Richard E. Morgan, 77: Distinguished professor served students, public

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BRUNSWICK — Richard Ernest Morgan, 77, a distinguished alumnus and faculty member of Bowdoin College, died Nov. 13.

A noted scholar of the Constitution and the Supreme Court, and a prolific writer of books and commentary, Morgan served the college for 45 years. He taught students as recently as this fall, until prevented by illness.

Morgan was born May 17, 1937, in Philipsburg, Pennsylvania, the son of U.S. Air Force Col. James E. Morgan and Helen Hogg Morgan. He spent his formative years in Delaware, Virginia and Germany, and attended Hempstead High School in New York. He graduated cum laude from Bowdoin in 1959, as a member of the Phi Beta Kappa honor society and of the Beta Theta Pi fraternity.

Morgan earned an M.A. and a Ph.D. in public law and government at Columbia University, where he also held Woodrow Wilson and U.S. Steel fellowships. He was offered a Brookings Institution research fellowship in 1962, but declined it to complete his military service; he served on active duty as a first lieutenant in the U.S. Army Reserve from 1963-64.

He was later named a fellow in law and government at Harvard Law School, which sparked his lifelong interest in Constitutional law. He was for many years a member of the Harvard Club of New York, where he enjoyed martinis and crab cakes.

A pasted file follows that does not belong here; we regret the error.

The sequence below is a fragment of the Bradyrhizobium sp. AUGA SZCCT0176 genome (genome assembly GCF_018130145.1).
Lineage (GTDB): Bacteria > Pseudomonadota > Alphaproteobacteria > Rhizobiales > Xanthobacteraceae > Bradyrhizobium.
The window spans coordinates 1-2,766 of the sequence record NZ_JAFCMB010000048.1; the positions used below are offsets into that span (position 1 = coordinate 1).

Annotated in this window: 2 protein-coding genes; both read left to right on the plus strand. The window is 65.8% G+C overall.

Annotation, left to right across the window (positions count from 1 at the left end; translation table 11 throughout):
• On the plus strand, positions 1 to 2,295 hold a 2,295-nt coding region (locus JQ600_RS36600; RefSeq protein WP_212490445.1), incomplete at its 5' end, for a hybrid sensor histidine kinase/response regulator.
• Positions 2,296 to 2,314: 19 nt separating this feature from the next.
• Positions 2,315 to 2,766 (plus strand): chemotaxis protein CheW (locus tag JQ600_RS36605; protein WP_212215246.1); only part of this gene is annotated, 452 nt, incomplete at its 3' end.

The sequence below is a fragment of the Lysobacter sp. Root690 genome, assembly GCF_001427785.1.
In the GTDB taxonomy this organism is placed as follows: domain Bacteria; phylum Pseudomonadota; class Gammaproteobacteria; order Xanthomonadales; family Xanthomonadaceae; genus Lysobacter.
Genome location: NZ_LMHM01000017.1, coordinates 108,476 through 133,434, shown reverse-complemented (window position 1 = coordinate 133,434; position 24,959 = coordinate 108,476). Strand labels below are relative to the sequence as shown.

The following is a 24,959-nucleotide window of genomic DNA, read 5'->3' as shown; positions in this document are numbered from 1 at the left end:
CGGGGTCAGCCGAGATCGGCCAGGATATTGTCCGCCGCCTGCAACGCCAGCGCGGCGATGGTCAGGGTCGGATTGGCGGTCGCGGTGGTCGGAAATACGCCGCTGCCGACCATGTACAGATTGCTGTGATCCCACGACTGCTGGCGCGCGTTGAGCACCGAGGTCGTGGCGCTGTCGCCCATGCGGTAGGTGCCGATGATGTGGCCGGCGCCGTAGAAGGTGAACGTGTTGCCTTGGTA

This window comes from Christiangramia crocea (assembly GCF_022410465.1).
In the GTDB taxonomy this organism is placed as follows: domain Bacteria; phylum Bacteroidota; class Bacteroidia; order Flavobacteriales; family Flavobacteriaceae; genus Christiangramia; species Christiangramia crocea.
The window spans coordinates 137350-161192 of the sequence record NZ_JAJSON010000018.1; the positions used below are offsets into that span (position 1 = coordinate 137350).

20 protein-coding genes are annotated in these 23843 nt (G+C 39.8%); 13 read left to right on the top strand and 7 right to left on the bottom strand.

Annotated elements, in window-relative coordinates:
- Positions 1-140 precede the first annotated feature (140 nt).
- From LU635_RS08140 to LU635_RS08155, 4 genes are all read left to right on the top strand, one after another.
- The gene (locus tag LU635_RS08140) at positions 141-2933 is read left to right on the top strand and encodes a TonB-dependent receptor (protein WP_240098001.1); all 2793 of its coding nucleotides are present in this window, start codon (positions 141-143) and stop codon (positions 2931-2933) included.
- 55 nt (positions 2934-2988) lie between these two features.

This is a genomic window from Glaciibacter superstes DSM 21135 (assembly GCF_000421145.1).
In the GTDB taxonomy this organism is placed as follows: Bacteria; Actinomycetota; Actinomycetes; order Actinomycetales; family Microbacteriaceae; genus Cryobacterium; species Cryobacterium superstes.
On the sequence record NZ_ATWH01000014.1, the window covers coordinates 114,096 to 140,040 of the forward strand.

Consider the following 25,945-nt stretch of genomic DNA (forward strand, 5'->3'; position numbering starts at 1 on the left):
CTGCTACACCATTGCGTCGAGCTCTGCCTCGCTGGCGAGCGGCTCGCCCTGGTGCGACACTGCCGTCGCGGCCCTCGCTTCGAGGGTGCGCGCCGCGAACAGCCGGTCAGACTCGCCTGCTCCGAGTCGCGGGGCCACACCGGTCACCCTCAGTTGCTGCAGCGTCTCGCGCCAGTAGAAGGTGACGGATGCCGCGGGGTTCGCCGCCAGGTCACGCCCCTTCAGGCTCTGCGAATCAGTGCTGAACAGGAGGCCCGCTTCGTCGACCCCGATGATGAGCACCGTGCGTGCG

He went on to teach at Columbia as an instructor and an assistant professor. At the invitation of his mentor and friend, Athern Daggett, he then returned to Bowdoin in 1969 as an associate professor of government. Morgan was named the William Nelson Cromwell Professor of Constitutional Law in 1975.

Among his other public service posts, Morgan in 1985 was appointed chairman of the Maine Advisory Committee of the U.S. Commission on Civil Rights. He also was the research director of a study by the Twentieth Century Fund to examine domestic surveillance of American citizens from 1975-1979. In April 2008, he was invited to address the U.S. Supreme Court Historical Society in the Supreme Court chambers in Washington, D.C.

A registered Maine guide, Morgan was equally at home hunting grouse and woodcock or fishing upstate waters as he was engaging colleagues and students in debate over legal issues.

He is survived by his wife, Jean Yarbrough, a professor of social sciences at Bowdoin, whom he married in 1996. Also surviving are two stepsons, James Yarbrough Stern and wife, Hilary, and John Francis Sutherlin Stern and wife, Elisa; and three young grandchildren, Henry, William and Alexandra. Morgan is also survived by his first wife, Eva C. Morgan, of Freeport. In addition, he leaves behind his beloved Brittany spaniels, Topsy and Sammie, his constant companions in the mountains of Maine.

He was a member of St. Paul’s Anglican Church, in Portland, where he served in the vestry.

A solemn requiem was held Thursday in the Bowdoin College Chapel. Burial followed at Pine Grove Cemetery, with a reception afterwards in the college’s Moulton Union.

Memorial contributions can be made to the American Cancer Society; the Harpswell Heritage Land Trust, P.O. Box 359, Harpswell, ME 04079; or the Brunswick-Topsham Land Trust, 108 Maine St., Brunswick, ME 04011.

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